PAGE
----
10. Garrison’s lawsuit also described Bloomberg’s reaction to an employee who was having a hard time finding a nanny: “He yelled loudly at her, in the presence of a large group of employees, “It’s a fu**ing baby! All it does is eat and sh**! It doesn’t know the difference between you and anyone else! All you need is some black who doesn’t even have to speak English to rescue it from a burning building!”
11. In the lawsuit, Garrison described Bloomberg’s reaction to a complaint from clients in Mexico that they were not getting good service due to poor telephone connections: “I don’t give a sh** about those Mexican jumping beans. They are all hung up about the Alamo anyway.”
12. Garrison’s suit was settled for “an undisclosed sum described as substantial,” without an admission of guilt from Bloomberg or his company. Both parties also agreed to confidentiality. In a deposition during the case, Bloomberg was asked if the described remarks were appropriate. He responded, “If it happens very seldom, I see nothing wrong with it. I can’t control everybody’s conduct and have no right to keep people from having normal conversation.” In 1999, he told the New York Times, “I, in my heart of hearts, believe that we have done nothing wrong.”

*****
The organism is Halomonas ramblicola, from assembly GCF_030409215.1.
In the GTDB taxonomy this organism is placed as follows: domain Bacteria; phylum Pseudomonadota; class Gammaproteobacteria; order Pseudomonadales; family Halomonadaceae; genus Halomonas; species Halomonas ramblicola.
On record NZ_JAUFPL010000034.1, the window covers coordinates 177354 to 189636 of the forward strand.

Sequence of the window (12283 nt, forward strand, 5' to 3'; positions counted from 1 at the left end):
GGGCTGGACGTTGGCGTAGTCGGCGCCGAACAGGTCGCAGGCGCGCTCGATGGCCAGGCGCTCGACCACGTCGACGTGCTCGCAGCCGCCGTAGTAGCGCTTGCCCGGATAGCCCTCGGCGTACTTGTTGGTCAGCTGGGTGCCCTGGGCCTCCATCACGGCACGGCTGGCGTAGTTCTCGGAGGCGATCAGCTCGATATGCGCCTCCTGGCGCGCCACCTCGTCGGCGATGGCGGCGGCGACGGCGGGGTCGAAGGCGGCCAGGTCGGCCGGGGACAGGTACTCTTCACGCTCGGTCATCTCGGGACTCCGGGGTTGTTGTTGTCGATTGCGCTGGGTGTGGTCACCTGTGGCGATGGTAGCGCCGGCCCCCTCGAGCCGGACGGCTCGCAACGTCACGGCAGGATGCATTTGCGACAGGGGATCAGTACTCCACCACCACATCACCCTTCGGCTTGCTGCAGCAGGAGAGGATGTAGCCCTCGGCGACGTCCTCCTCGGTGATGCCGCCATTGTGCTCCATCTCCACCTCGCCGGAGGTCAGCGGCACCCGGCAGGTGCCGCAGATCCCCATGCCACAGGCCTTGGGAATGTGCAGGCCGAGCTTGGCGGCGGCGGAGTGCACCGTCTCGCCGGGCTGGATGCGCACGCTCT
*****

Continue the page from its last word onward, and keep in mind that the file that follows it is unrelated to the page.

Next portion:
13. Eleanor Randolph’s biography, The Many Lives of Michael Bloomberg, describes Bloomberg’s having an off-color, provocative personality that could take male employees by surprise, too:
A bright but taciturn hire suddenly found Bloomberg at his side. The terror in the young man’s eyes was obvious to those around him, and Bloomberg, who could converse with a stone, found this youth particularly difficult. Finally, he asked where the young man went to school.